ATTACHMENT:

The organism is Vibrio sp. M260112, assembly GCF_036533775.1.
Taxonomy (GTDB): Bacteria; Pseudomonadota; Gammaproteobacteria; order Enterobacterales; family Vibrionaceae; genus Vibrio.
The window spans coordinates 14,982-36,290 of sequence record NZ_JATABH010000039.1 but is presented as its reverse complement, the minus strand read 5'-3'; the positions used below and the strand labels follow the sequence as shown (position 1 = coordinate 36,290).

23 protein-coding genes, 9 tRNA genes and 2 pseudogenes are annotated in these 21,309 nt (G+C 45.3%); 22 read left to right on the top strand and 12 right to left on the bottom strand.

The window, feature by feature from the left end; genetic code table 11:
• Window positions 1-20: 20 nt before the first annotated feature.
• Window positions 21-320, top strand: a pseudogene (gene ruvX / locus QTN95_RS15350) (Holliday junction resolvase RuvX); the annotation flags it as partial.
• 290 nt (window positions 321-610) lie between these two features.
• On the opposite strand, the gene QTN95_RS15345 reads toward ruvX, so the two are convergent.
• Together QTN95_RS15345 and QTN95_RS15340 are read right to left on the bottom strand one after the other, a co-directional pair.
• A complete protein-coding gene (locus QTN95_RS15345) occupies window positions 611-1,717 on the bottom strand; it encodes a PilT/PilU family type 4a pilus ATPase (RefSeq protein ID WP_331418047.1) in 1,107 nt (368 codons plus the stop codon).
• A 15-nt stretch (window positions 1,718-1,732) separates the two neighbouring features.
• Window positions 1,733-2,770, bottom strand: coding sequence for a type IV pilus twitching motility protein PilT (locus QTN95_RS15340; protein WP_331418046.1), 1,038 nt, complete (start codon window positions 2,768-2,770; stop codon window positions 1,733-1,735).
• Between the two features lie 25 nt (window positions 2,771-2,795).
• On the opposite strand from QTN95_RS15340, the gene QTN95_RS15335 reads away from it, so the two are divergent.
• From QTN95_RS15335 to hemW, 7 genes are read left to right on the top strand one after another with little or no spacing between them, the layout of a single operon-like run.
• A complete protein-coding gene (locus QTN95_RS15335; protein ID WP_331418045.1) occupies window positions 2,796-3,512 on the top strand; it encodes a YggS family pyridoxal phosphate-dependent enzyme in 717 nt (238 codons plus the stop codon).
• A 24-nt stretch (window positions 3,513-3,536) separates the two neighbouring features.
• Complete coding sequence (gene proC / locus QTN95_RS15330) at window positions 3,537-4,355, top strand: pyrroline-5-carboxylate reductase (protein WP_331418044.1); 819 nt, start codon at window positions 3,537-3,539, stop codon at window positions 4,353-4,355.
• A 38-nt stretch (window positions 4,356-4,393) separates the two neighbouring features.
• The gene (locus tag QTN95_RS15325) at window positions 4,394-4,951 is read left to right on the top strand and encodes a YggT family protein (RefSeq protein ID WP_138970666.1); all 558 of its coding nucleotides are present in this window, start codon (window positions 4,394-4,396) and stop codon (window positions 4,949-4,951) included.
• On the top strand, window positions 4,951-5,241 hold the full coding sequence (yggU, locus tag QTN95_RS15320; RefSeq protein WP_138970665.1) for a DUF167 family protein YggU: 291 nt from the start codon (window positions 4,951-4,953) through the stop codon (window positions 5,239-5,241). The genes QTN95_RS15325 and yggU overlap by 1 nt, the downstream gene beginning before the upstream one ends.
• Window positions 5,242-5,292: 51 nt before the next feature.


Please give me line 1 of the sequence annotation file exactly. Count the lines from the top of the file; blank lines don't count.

The organism is Vibrio sp. M260112, assembly GCF_036533775.1.